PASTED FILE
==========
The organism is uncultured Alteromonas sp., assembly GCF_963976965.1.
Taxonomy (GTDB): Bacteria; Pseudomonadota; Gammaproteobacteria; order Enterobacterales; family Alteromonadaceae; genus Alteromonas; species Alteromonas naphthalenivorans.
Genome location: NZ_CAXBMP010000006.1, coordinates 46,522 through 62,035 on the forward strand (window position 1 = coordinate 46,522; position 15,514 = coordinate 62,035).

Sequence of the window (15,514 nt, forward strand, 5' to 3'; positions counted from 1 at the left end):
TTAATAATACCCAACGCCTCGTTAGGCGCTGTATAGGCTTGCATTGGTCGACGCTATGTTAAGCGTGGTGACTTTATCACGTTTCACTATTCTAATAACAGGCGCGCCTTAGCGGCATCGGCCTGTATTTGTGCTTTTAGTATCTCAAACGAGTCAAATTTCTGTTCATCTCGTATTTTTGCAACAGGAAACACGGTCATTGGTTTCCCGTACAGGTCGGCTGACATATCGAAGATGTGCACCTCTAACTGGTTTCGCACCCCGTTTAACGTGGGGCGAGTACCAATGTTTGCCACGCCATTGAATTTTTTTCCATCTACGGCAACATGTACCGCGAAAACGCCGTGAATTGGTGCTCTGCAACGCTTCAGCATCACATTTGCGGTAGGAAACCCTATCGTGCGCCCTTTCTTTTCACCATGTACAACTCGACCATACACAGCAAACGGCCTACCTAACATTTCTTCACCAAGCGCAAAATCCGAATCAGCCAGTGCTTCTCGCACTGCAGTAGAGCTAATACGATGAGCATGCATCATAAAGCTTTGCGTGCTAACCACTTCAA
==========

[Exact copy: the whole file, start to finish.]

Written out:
The organism is uncultured Alteromonas sp., assembly GCF_963976965.1.
Taxonomy (GTDB): Bacteria; Pseudomonadota; Gammaproteobacteria; order Enterobacterales; family Alteromonadaceae; genus Alteromonas; species Alteromonas naphthalenivorans.
Genome location: NZ_CAXBMP010000006.1, coordinates 46,522 through 62,035 on the forward strand (window position 1 = coordinate 46,522; position 15,514 = coordinate 62,035).

Sequence of the window (15,514 nt, forward strand, 5' to 3'; positions counted from 1 at the left end):
TTAATAATACCCAACGCCTCGTTAGGCGCTGTATAGGCTTGCATTGGTCGACGCTATGTTAAGCGTGGTGACTTTATCACGTTTCACTATTCTAATAACAGGCGCGCCTTAGCGGCATCGGCCTGTATTTGTGCTTTTAGTATCTCAAACGAGTCAAATTTCTGTTCATCTCGTATTTTTGCAACAGGAAACACGGTCATTGGTTTCCCGTACAGGTCGGCTGACATATCGAAGATGTGCACCTCTAACTGGTTTCGCACCCCGTTTAACGTGGGGCGAGTACCAATGTTTGCCACGCCATTGAATTTTTTTCCATCTACGGCAACATGTACCGCGAAAACGCCGTGAATTGGTGCTCTGCAACGCTTCAGCATCACATTTGCGGTAGGAAACCCTATCGTGCGCCCTTTCTTTTCACCATGTACAACTCGACCATACACAGCAAACGGCCTACCTAACATTTCTTCACCAAGCGCAAAATCCGAATCAGCCAGTGCTTCTCGCACTGCAGTAGAGCTAATACGATGAGCATGCATCATAAAGCTTTGCGTGCTAACCACTTCAA